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Did he know?

This is a copy of an actual photograph of an American Indian looking at the transcontinental railroad as it neared completion in 1868.

I am intrigued almost to the point of obsession to know what this native American was thinking.

Did he have any sense of what was coming?

Did he know that passengers on the trains that would travel this line would shoot the buffalo for sport that raced along the side of the train and that the buffalo population (estimated at about 50 million in 1830) would be wiped out in less than two decades?

Not likely.

Did he know that Sitting Bull and Crazy Horse would lead the Lakota, Northern Cheyenne and Arapaho in great victory over General George Armstrong Custer and the 7th Cavalry at the Little Big Horn 8 years hence, but that Custer’s Last Stand would mark a key turning point in U.S. history and American Indians would find themselves relegated to reservations and their culture destroyed?

Not unless he could tell the future.

But even if he could, while he and his fellow Native Americans could have taken steps to mitigate the damage, they would have lacked the resources to halt the American advance.

That’s not true of Blockbuster Video.

On November 6, 2013, Blockbuster announced that it was closing it’s remaining stores. Founded in 1985, the company had boomed during the short lived reign of VHS video rental. At it’s peak the company had nearly 9,000 stores and a market value of $5 billion dollars.

While our Indian friend above might have had some vague premonition of the changes that would be wrought by the relentless Westward march of the American frontier, Blockbuster had every reason to be aware of the light-speed like changes in entertainment being ushered into people’s homes by the digital revolution. Still they stayed with the store rental paradigm until the competition (Netflix) had driven its brand and service into the home movie watching public. And then it was too late.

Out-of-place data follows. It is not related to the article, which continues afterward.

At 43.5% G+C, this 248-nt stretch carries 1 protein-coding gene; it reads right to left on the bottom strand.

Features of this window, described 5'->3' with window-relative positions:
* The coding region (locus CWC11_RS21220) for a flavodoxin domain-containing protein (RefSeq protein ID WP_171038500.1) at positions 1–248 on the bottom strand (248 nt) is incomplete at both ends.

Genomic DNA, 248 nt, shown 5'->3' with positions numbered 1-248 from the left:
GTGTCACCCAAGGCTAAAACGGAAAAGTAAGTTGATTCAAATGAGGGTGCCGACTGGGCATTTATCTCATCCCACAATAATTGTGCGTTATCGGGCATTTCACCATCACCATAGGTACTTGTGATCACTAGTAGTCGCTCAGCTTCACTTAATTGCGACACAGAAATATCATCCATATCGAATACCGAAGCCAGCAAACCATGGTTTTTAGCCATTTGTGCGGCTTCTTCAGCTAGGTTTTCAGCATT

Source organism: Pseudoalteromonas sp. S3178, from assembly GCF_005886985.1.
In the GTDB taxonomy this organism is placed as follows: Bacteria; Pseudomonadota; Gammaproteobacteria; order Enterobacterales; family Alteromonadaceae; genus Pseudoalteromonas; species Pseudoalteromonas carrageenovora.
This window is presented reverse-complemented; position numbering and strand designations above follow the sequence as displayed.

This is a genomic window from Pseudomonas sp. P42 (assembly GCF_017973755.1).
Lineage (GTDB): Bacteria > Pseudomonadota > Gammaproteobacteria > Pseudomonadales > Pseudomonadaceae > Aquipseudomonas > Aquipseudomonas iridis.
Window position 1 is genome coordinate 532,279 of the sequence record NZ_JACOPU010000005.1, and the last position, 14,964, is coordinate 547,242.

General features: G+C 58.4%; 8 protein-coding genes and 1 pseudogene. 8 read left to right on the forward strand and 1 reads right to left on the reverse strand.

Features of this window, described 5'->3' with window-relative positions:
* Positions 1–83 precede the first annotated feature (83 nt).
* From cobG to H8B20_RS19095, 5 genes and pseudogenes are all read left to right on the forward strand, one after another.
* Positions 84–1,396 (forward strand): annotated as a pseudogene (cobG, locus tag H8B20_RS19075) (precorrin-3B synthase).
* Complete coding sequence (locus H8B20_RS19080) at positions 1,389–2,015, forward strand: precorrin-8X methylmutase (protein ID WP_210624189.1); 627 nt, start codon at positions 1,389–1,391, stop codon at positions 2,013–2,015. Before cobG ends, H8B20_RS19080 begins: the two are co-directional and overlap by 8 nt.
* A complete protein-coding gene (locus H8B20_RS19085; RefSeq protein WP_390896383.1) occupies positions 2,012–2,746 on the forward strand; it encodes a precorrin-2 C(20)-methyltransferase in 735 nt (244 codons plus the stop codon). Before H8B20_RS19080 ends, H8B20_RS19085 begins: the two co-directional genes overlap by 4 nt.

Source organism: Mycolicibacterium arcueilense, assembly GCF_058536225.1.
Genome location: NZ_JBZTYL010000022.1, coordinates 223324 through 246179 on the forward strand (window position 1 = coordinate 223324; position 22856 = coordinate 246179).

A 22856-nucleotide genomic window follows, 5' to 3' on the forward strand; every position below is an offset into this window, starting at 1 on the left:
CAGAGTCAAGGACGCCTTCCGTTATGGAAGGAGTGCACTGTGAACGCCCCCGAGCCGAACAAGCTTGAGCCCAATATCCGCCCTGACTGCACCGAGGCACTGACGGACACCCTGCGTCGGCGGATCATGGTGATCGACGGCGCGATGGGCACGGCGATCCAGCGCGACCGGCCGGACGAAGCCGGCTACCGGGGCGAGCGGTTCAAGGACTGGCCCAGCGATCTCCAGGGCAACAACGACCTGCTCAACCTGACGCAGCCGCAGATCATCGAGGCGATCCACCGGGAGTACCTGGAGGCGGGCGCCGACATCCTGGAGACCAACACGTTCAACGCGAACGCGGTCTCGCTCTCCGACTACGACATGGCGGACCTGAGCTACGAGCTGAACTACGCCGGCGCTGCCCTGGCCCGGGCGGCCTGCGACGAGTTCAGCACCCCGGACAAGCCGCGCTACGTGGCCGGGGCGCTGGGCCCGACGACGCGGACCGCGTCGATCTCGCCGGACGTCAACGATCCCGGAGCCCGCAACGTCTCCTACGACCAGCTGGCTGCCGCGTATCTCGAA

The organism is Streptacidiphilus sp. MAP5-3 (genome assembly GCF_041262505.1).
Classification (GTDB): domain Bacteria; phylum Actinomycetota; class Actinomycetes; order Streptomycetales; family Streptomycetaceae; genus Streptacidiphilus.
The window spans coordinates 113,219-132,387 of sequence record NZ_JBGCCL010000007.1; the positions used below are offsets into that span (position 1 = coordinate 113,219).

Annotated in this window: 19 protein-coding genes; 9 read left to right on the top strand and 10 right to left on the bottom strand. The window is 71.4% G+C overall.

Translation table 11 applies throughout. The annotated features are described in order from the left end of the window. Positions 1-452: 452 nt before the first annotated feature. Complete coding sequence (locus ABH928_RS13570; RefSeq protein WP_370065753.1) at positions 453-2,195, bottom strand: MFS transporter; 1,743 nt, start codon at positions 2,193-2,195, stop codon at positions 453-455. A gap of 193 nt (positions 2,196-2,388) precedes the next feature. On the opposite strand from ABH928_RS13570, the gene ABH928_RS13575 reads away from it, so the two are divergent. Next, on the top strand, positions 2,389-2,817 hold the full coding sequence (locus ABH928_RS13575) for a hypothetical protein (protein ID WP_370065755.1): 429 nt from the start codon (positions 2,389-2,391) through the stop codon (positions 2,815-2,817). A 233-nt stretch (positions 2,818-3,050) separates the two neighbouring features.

They were even so arrogant as to blow off the opportunity to buy Netflix for $50 million in 2000. Today Netflix has a market cap of $20 billion.


When the light bulb finally went on, Blockbuster tried to capture market share and rolled out a rent-by-mail program and then a streaming video service. But Netflix already owned this position in the public’s mind. If Blockbuster was going to have any success at this, they should have rolled it out with a new brand. Blockbuster means video…and late fees in the public’s mind, not mail rental or streaming video.

In announcing the closing of the stores, DISH Network CEO, Joseph Clayton (DISH bought Blockbuster out of bankruptcy in 2011) said, “…we continue to see value in the Blockbuster brand, and we expect to leverage that brand as we continue to expand our digital offerings.”

Joe, since your marketing people don’t seem to understand positioning, may I offer an observation? Blockbuster has a position in the mind of the home movie watching public. That position is VHS…and late fees. Do a survey, you’ll find out.

If you are going to roll out a successful digital offering or a rent-by-mail service, do it with a new brand. Use your cash and resources and survey your existing clients, and then survey the Netflix clients; get their “hot buttons”. Using that information come up with some potential names and a sexy new service offering based on what your prospects said they wanted. Then survey those names to find out which would most motivate people to switch from Netflix and or also buy your product.

You may still see equity in the name Blockbuster because you paid $320 million for the brand at a bankruptcy sale. But Blockbuster spent 25 years driving that brand into the mind of the public positioned with in-store rental, you can’t change the public’s perception of the brand by making a decision in the corporate boardroom. It doesn’t work that way. Like it or not, you own a place, a position, in the public’s mind.

Give the Blockbuster brand a gold watch and let it retire to an old brand home and play dominos with E.F. Hutton, Compaq Computer and Pan Am.

And roll out a fresh new brand that resonates with today’s home movie watching public.

This approach is cleaner, faster, and less expensive than trying to reposition a brand from the 90s.

Call me at the number below, Joe, and I’ll be happy to discuss your options.

Of course, whether Joe calls or not, I’d be delighted to hear from any of you to discuss your brand, your position, surveys or any way if we can be of service.


You folks are the scope on the rifle…My only regret was that the survey wasn’t done sooner. It could have saved large sums of money.”
RW President.

Bruce Wiseman
President & CEO
On Target Research